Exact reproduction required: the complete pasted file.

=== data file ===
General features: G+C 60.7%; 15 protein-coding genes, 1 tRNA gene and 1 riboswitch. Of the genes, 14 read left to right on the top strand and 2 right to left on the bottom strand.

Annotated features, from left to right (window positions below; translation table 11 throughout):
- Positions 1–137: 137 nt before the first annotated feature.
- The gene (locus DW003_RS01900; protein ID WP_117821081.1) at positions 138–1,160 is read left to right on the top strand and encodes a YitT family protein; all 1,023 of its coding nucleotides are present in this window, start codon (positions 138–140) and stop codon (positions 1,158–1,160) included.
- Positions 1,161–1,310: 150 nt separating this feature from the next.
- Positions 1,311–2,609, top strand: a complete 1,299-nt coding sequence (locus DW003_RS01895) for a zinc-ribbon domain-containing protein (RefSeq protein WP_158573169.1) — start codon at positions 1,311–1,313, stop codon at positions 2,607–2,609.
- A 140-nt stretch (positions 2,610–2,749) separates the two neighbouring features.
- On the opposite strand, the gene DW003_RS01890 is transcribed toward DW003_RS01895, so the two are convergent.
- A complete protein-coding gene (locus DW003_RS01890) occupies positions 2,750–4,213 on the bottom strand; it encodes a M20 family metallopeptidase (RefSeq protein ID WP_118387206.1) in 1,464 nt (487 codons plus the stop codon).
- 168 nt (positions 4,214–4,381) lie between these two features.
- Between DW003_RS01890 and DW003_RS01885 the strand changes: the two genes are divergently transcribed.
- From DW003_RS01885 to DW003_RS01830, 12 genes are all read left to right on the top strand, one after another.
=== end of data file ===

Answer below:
General features: G+C 60.7%; 15 protein-coding genes, 1 tRNA gene and 1 riboswitch. Of the genes, 14 read left to right on the top strand and 2 right to left on the bottom strand.

Annotated features, from left to right (window positions below; translation table 11 throughout):
- Positions 1–137: 137 nt before the first annotated feature.
- The gene (locus DW003_RS01900; protein ID WP_117821081.1) at positions 138–1,160 is read left to right on the top strand and encodes a YitT family protein; all 1,023 of its coding nucleotides are present in this window, start codon (positions 138–140) and stop codon (positions 1,158–1,160) included.
- Positions 1,161–1,310: 150 nt separating this feature from the next.
- Positions 1,311–2,609, top strand: a complete 1,299-nt coding sequence (locus DW003_RS01895) for a zinc-ribbon domain-containing protein (RefSeq protein WP_158573169.1) — start codon at positions 1,311–1,313, stop codon at positions 2,607–2,609.
- A 140-nt stretch (positions 2,610–2,749) separates the two neighbouring features.
- On the opposite strand, the gene DW003_RS01890 is transcribed toward DW003_RS01895, so the two are convergent.
- A complete protein-coding gene (locus DW003_RS01890) occupies positions 2,750–4,213 on the bottom strand; it encodes a M20 family metallopeptidase (RefSeq protein ID WP_118387206.1) in 1,464 nt (487 codons plus the stop codon).
- 168 nt (positions 4,214–4,381) lie between these two features.
- Between DW003_RS01890 and DW003_RS01885 the strand changes: the two genes are divergently transcribed.
- From DW003_RS01885 to DW003_RS01830, 12 genes are all read left to right on the top strand, one after another.